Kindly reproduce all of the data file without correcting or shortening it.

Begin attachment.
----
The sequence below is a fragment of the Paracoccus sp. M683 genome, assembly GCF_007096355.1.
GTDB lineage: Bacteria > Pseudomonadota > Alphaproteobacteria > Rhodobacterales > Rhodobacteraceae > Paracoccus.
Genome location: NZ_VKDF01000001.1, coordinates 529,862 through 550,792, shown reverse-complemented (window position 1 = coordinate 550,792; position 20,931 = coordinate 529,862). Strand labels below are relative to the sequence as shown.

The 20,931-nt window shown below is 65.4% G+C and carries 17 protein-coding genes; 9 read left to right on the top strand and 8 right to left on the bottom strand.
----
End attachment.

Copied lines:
The sequence below is a fragment of the Paracoccus sp. M683 genome, assembly GCF_007096355.1.
GTDB lineage: Bacteria > Pseudomonadota > Alphaproteobacteria > Rhodobacterales > Rhodobacteraceae > Paracoccus.
Genome location: NZ_VKDF01000001.1, coordinates 529,862 through 550,792, shown reverse-complemented (window position 1 = coordinate 550,792; position 20,931 = coordinate 529,862). Strand labels below are relative to the sequence as shown.

The 20,931-nt window shown below is 65.4% G+C and carries 17 protein-coding genes; 9 read left to right on the top strand and 8 right to left on the bottom strand.